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Bone disease, particularly osteoporosis, has emerged as a common and serious complication of solid organ transplantation. In recent years there have been real advances in our understanding of the pathogenesis and pathophysiology of bone loss, however treatment studies have been relatively sparse and successful strategies to reduce skeletal morbidity after transplantation remain to be clearly established. This book provides a unique resource for the many health professionals involved with transplantation of bone disease, both in terms of its scientific background and the management of the disease in clinical practice.Contents:-Basic Transplantation and Bone Biology-Pathogenesis of Transplantation Related Bone Disease-Clinical Features of Transplantation Bone Disease-Management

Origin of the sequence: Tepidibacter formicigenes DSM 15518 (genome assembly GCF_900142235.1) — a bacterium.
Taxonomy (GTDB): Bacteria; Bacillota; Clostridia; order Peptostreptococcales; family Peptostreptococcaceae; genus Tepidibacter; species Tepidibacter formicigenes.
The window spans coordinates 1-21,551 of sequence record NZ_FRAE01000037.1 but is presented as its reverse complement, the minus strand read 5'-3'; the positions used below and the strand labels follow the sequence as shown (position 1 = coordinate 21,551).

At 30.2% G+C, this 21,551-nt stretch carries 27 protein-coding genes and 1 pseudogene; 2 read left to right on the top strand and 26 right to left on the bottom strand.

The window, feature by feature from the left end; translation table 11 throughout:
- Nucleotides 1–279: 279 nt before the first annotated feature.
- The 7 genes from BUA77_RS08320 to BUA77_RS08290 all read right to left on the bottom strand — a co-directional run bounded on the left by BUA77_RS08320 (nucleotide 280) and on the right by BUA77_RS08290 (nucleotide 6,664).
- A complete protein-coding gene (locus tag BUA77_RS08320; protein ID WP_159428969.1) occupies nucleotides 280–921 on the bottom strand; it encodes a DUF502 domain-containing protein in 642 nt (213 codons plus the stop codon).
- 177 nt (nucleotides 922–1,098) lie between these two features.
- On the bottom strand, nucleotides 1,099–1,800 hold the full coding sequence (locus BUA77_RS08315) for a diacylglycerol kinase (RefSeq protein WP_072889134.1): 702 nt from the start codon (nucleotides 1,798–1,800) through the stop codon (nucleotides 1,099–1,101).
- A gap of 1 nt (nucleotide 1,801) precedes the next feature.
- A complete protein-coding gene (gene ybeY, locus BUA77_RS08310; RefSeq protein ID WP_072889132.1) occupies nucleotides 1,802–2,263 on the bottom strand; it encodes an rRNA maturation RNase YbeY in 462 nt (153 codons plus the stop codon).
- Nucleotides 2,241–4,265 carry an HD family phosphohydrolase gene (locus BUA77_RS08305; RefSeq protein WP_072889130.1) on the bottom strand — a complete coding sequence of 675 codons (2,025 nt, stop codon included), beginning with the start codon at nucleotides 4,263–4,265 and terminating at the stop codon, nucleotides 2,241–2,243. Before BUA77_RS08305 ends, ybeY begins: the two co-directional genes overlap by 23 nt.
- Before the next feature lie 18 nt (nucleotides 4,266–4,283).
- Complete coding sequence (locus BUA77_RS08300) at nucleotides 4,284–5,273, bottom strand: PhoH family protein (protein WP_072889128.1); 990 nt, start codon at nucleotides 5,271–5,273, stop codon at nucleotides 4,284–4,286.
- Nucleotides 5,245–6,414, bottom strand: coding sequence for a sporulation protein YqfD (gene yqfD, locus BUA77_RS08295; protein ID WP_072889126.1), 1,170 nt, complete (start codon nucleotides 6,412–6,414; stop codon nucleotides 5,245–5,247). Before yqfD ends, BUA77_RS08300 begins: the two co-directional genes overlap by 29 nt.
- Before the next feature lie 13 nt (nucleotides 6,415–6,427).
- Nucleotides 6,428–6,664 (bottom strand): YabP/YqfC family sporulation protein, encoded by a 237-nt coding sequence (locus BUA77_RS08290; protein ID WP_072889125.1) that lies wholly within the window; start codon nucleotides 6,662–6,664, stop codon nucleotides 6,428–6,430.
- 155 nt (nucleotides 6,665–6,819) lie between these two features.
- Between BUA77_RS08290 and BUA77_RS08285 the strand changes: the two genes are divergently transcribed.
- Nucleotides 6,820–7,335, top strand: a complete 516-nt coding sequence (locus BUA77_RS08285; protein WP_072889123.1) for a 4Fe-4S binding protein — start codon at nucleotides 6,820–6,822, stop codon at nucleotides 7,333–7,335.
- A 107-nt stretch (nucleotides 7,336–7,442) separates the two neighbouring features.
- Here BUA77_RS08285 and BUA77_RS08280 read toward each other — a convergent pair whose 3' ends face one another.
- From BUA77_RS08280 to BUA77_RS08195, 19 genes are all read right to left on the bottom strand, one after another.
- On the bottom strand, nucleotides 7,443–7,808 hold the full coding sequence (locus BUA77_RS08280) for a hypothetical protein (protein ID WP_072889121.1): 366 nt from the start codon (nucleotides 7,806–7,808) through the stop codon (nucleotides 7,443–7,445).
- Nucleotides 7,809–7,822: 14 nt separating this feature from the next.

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Those entering the field of transplantation are frequently unaware of the topics historical roots and even of the background on which modern discoveries in tolerance, histocompabatibility antigens, and xenotransplantation are based. A History of Transplantation Immunology is an account, written by one of the founding fathers of the field, of how tissue and organ transplantation has become one of the most successful branches of late 20th century medicine. The book helps place the work of contemporary scientists into its proper context and makes fascinating reading for immunologists in all stages of their career.Describes landmarks in immunology and places them in historical contextBeautifully written by one of the founding fathers of the fieldPortrays the surprising history of events in a colorful and readable mannerContains biographical sketches of some of the pioneersIllustrates the development of key ideas in immunology--tolerance, graft rejection, and transplantationForeword by Ray Owen